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Son of State Media Boss Tipped to Replace Durov at Vkontakte

VKontakte's offices, above the famous St. Petersburg bookstore, Dom Knigi

In another sign of the forced integration of the Internet into Russia's state-controlled media network, Boris Dobrodeyev, son of the head of Russia's largest state-run media corporation, could soon take over as CEO of leading social network Vkontakte, replacing the site's whizz-kid founder Pavel Durov, who is now in exile in the U.S. claiming persecution by the Russian security services.

Billionaire Alisher Usmanov's Mail.Ru Group, Russia's second-largest Internet company and owner of a 52 percent share in Vkontakte, or VK, has nominated Dobrodeyev for the position, Itar-Tass reported Friday, citing a source in the government. Dobrodeyev, who is currently serving as VK's acting CEO, was on the board of directors of Mail.Ru Group before moving to VK in January. He also happens to be the son of Oleg Dobrodeyev, head of the All-Russia State Television and Radio Broadcasting Company, or VGTRK, a state media behemoth that operates five national television channels, a host of Internet projects and more than 80 regional television and radio networks.

The appointment has not yet been approved by VK's other shareholder, Moscow-based investment fund United Capital Partners, or UCP, according to Itar-Tass. Mail.Ru Group declined to comment, while UCP did not respond to inquiries.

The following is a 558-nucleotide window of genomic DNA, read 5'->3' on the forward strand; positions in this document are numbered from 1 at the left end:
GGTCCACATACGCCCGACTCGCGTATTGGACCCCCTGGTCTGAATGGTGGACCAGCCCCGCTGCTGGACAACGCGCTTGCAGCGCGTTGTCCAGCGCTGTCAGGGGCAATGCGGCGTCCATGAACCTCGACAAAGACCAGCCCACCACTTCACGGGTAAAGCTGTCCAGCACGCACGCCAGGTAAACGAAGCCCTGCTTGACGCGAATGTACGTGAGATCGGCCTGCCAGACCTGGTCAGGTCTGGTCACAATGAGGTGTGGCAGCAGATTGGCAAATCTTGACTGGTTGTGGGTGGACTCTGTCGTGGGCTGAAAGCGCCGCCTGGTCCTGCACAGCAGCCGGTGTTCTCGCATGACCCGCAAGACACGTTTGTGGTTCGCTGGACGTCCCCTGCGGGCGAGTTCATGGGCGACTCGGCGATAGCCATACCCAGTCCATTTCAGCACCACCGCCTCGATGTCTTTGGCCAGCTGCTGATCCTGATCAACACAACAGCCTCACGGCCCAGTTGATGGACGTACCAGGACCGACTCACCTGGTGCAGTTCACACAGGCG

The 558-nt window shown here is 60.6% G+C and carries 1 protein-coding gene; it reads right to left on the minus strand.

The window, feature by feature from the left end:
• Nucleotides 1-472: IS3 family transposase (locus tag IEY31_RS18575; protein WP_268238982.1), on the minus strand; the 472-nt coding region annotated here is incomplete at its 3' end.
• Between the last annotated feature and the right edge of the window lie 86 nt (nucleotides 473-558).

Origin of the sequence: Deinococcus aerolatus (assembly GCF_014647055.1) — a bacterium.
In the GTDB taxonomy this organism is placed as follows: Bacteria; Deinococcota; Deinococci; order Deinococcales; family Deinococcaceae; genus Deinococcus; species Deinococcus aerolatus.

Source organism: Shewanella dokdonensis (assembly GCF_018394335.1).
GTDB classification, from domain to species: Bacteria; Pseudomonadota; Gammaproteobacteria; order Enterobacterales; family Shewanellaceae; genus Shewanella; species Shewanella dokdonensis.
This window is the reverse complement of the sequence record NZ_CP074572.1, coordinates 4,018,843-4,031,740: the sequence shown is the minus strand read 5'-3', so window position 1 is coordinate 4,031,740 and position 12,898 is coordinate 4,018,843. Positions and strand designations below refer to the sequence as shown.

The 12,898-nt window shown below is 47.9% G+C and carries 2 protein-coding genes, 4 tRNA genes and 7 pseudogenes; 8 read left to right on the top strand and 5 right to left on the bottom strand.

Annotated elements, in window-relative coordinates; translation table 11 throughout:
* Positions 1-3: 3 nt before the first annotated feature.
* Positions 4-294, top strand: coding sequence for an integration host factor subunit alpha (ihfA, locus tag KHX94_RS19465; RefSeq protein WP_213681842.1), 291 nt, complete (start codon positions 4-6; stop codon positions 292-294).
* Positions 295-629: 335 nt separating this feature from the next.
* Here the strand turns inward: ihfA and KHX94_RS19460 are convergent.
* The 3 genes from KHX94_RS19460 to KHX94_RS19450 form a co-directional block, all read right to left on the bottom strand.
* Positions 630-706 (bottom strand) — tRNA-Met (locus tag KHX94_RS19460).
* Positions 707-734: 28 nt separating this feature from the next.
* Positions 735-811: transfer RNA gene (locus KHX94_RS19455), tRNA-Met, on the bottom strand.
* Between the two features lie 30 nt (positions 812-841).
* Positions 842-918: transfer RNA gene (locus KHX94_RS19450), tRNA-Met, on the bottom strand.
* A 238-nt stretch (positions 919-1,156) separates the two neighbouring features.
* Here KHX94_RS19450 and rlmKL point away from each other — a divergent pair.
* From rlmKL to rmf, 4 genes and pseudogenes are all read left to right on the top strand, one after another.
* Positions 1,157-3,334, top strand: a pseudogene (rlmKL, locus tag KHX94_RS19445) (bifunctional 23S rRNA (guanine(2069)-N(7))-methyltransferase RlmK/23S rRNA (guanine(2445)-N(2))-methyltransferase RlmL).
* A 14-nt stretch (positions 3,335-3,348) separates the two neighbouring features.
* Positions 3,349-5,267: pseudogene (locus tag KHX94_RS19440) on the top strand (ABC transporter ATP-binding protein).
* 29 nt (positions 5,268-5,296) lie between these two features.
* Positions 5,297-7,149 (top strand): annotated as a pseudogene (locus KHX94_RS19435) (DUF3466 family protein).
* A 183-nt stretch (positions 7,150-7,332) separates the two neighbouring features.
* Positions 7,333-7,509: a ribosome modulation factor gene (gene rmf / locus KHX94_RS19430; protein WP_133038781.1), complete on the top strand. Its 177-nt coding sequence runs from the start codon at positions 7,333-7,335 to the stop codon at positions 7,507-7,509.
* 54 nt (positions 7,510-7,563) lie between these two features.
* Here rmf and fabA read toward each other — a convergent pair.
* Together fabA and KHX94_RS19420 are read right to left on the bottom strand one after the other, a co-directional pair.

If his appointment is confirmed, Dobrodeyev will be filling a chair left empty when VK founder Pavel Durov fled Russia in April, fuming that he had been forced from his position as chief of the company and predicting that VK would fall to Kremlin control. Durov had sold his 12 percent stake in VK to an associate of Usmanov, the Kremlin-linked billionaire who controls Mail.Ru Group, in December, and Mail.Ru Group then snapped it up in March to become the website's majority shareholder. Durov later said that he was forced to sell the shares due to a conflict with the Federal Security Service, or FSB, which had demanded that VK hand over information on opposition-linked users and groups.

Mail.Ru Group and UCP are now locked in a struggle for possession of VK, while Durov and UCP are simultaneously suing each other over ownership of Telegram, an instant messaging service created by Durov in the U.S.

Beside the newfound family connection, VK and VGTRK are also expanding their links in other ways: VGTRK's deputy head Dmitry Mednikov told newspaper Izvestia this week that the media corporation has agreed to give VK — which, unlike Facebook, offers video and music streaming — the rights to legally show its video content. For years, VK, with its 88 million registered users in Russia and 143 million users worldwide, teemed with every song and film imaginable, all uploaded by users and freely available. But new anti-piracy laws are now beginning to bite, and the network is transitioning to legality.

"Practically all of our content is already on Vkontakte, but it has been put there illegally," Mednikov said. Altogether, the rights to tens of thousands of hours of video content will be handed over for legal viewing, Mednikov said, adding that the companies intend to monetize the content through advertising.

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